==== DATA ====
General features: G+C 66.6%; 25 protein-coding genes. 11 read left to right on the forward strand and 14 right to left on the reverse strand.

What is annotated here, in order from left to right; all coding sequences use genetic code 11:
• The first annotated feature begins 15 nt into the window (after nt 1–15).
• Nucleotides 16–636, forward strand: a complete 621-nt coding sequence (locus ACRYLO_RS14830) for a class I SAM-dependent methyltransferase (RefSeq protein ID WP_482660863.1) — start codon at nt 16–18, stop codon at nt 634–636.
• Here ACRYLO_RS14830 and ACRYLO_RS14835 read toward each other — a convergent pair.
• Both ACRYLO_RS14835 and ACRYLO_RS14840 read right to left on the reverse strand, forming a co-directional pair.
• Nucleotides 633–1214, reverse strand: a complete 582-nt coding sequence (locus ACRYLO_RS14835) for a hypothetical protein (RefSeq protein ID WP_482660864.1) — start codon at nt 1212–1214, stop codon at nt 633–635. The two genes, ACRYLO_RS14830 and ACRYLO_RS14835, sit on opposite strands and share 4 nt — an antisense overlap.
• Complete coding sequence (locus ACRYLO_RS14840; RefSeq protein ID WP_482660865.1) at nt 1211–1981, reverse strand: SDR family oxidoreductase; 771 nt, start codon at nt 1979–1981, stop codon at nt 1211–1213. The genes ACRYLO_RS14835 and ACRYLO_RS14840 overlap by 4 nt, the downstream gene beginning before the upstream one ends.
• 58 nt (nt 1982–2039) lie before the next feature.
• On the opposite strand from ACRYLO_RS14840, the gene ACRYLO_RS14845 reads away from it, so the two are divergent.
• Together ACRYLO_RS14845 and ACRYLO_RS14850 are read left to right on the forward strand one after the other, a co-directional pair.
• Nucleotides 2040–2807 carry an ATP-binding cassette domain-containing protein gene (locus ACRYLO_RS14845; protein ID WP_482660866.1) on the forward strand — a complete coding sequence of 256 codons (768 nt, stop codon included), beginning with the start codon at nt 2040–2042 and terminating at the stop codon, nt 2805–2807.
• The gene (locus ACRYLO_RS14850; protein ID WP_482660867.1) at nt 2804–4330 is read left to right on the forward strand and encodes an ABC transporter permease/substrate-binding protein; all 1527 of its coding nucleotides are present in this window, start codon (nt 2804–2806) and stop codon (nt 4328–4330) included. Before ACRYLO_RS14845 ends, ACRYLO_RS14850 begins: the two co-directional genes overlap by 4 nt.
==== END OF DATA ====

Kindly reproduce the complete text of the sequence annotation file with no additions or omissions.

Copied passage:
General features: G+C 66.6%; 25 protein-coding genes. 11 read left to right on the forward strand and 14 right to left on the reverse strand.

What is annotated here, in order from left to right; all coding sequences use genetic code 11:
• The first annotated feature begins 15 nt into the window (after nt 1–15).
• Nucleotides 16–636, forward strand: a complete 621-nt coding sequence (locus ACRYLO_RS14830) for a class I SAM-dependent methyltransferase (RefSeq protein ID WP_482660863.1) — start codon at nt 16–18, stop codon at nt 634–636.
• Here ACRYLO_RS14830 and ACRYLO_RS14835 read toward each other — a convergent pair.
• Both ACRYLO_RS14835 and ACRYLO_RS14840 read right to left on the reverse strand, forming a co-directional pair.
• Nucleotides 633–1214, reverse strand: a complete 582-nt coding sequence (locus ACRYLO_RS14835) for a hypothetical protein (RefSeq protein ID WP_482660864.1) — start codon at nt 1212–1214, stop codon at nt 633–635. The two genes, ACRYLO_RS14830 and ACRYLO_RS14835, sit on opposite strands and share 4 nt — an antisense overlap.
• Complete coding sequence (locus ACRYLO_RS14840; RefSeq protein ID WP_482660865.1) at nt 1211–1981, reverse strand: SDR family oxidoreductase; 771 nt, start codon at nt 1979–1981, stop codon at nt 1211–1213. The genes ACRYLO_RS14835 and ACRYLO_RS14840 overlap by 4 nt, the downstream gene beginning before the upstream one ends.
• 58 nt (nt 1982–2039) lie before the next feature.
• On the opposite strand from ACRYLO_RS14840, the gene ACRYLO_RS14845 reads away from it, so the two are divergent.
• Together ACRYLO_RS14845 and ACRYLO_RS14850 are read left to right on the forward strand one after the other, a co-directional pair.
• Nucleotides 2040–2807 carry an ATP-binding cassette domain-containing protein gene (locus ACRYLO_RS14845; protein ID WP_482660866.1) on the forward strand — a complete coding sequence of 256 codons (768 nt, stop codon included), beginning with the start codon at nt 2040–2042 and terminating at the stop codon, nt 2805–2807.
• The gene (locus ACRYLO_RS14850; protein ID WP_482660867.1) at nt 2804–4330 is read left to right on the forward strand and encodes an ABC transporter permease/substrate-binding protein; all 1527 of its coding nucleotides are present in this window, start codon (nt 2804–2806) and stop codon (nt 4328–4330) included. Before ACRYLO_RS14845 ends, ACRYLO_RS14850 begins: the two co-directional genes overlap by 4 nt.